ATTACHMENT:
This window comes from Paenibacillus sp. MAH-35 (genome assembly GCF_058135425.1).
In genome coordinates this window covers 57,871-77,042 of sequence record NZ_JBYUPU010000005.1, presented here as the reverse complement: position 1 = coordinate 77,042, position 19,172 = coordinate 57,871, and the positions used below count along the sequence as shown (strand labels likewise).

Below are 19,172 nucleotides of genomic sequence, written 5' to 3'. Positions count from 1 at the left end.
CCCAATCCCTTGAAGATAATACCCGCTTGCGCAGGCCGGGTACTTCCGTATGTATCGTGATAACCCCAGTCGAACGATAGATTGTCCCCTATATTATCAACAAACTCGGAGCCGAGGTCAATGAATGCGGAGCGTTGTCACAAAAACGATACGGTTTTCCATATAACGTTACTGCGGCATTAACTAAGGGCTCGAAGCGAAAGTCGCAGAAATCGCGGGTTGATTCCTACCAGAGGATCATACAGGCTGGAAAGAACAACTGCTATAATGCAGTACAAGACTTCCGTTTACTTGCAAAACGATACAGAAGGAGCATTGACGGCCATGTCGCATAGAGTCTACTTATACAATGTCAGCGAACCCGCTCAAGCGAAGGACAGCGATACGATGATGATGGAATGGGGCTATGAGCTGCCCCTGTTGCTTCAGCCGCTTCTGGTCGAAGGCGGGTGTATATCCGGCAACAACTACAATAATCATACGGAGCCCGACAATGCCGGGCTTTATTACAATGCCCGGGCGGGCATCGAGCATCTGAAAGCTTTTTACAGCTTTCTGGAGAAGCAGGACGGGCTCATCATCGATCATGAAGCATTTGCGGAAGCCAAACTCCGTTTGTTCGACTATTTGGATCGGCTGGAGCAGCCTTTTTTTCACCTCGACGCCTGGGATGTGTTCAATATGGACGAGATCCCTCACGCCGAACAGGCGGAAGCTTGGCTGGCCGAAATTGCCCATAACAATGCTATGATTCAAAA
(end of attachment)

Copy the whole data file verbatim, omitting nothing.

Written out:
This window comes from Paenibacillus sp. MAH-35 (genome assembly GCF_058135425.1).
In genome coordinates this window covers 57,871-77,042 of sequence record NZ_JBYUPU010000005.1, presented here as the reverse complement: position 1 = coordinate 77,042, position 19,172 = coordinate 57,871, and the positions used below count along the sequence as shown (strand labels likewise).

Below are 19,172 nucleotides of genomic sequence, written 5' to 3'. Positions count from 1 at the left end.
CCCAATCCCTTGAAGATAATACCCGCTTGCGCAGGCCGGGTACTTCCGTATGTATCGTGATAACCCCAGTCGAACGATAGATTGTCCCCTATATTATCAACAAACTCGGAGCCGAGGTCAATGAATGCGGAGCGTTGTCACAAAAACGATACGGTTTTCCATATAACGTTACTGCGGCATTAACTAAGGGCTCGAAGCGAAAGTCGCAGAAATCGCGGGTTGATTCCTACCAGAGGATCATACAGGCTGGAAAGAACAACTGCTATAATGCAGTACAAGACTTCCGTTTACTTGCAAAACGATACAGAAGGAGCATTGACGGCCATGTCGCATAGAGTCTACTTATACAATGTCAGCGAACCCGCTCAAGCGAAGGACAGCGATACGATGATGATGGAATGGGGCTATGAGCTGCCCCTGTTGCTTCAGCCGCTTCTGGTCGAAGGCGGGTGTATATCCGGCAACAACTACAATAATCATACGGAGCCCGACAATGCCGGGCTTTATTACAATGCCCGGGCGGGCATCGAGCATCTGAAAGCTTTTTACAGCTTTCTGGAGAAGCAGGACGGGCTCATCATCGATCATGAAGCATTTGCGGAAGCCAAACTCCGTTTGTTCGACTATTTGGATCGGCTGGAGCAGCCTTTTTTTCACCTCGACGCCTGGGATGTGTTCAATATGGACGAGATCCCTCACGCCGAACAGGCGGAAGCTTGGCTGGCCGAAATTGCCCATAACAATGCTATGATTCAAAA